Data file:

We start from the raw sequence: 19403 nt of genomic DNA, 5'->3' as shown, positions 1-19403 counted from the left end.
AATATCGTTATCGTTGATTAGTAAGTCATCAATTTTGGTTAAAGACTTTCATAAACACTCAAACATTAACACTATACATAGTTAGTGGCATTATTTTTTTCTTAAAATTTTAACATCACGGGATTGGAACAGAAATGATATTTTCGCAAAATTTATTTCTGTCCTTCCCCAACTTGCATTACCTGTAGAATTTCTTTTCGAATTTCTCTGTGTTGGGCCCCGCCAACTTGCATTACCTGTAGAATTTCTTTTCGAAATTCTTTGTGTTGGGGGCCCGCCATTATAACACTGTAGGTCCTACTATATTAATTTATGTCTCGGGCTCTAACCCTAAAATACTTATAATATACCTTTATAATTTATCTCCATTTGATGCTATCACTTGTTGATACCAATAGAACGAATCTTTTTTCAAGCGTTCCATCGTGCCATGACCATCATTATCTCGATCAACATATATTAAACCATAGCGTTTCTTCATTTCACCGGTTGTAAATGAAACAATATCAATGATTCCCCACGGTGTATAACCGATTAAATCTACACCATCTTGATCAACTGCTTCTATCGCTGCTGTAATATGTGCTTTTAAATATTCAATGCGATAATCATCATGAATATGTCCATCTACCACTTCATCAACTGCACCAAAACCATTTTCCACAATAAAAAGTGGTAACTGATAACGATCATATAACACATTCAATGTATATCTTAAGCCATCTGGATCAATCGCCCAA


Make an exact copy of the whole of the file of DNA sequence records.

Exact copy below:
We start from the raw sequence: 19403 nt of genomic DNA, 5'->3' as shown, positions 1-19403 counted from the left end.
AATATCGTTATCGTTGATTAGTAAGTCATCAATTTTGGTTAAAGACTTTCATAAACACTCAAACATTAACACTATACATAGTTAGTGGCATTATTTTTTTCTTAAAATTTTAACATCACGGGATTGGAACAGAAATGATATTTTCGCAAAATTTATTTCTGTCCTTCCCCAACTTGCATTACCTGTAGAATTTCTTTTCGAATTTCTCTGTGTTGGGCCCCGCCAACTTGCATTACCTGTAGAATTTCTTTTCGAAATTCTTTGTGTTGGGGGCCCGCCATTATAACACTGTAGGTCCTACTATATTAATTTATGTCTCGGGCTCTAACCCTAAAATACTTATAATATACCTTTATAATTTATCTCCATTTGATGCTATCACTTGTTGATACCAATAGAACGAATCTTTTTTCAAGCGTTCCATCGTGCCATGACCATCATTATCTCGATCAACATATATTAAACCATAGCGTTTCTTCATTTCACCGGTTGTAAATGAAACAATATCAATGATTCCCCACGGTGTATAACCGATTAAATCTACACCATCTTGATCAACTGCTTCTATCGCTGCTGTAATATGTGCTTTTAAATATTCAATGCGATAATCATCATGAATATGTCCATCTACCACTTCATCAACTGCACCAAAACCATTTTCCACAATAAAAAGTGGTAACTGATAACGATCATATAACACATTCAATGTATATCTTAAGCCATCTGGATCAATCGCCCAA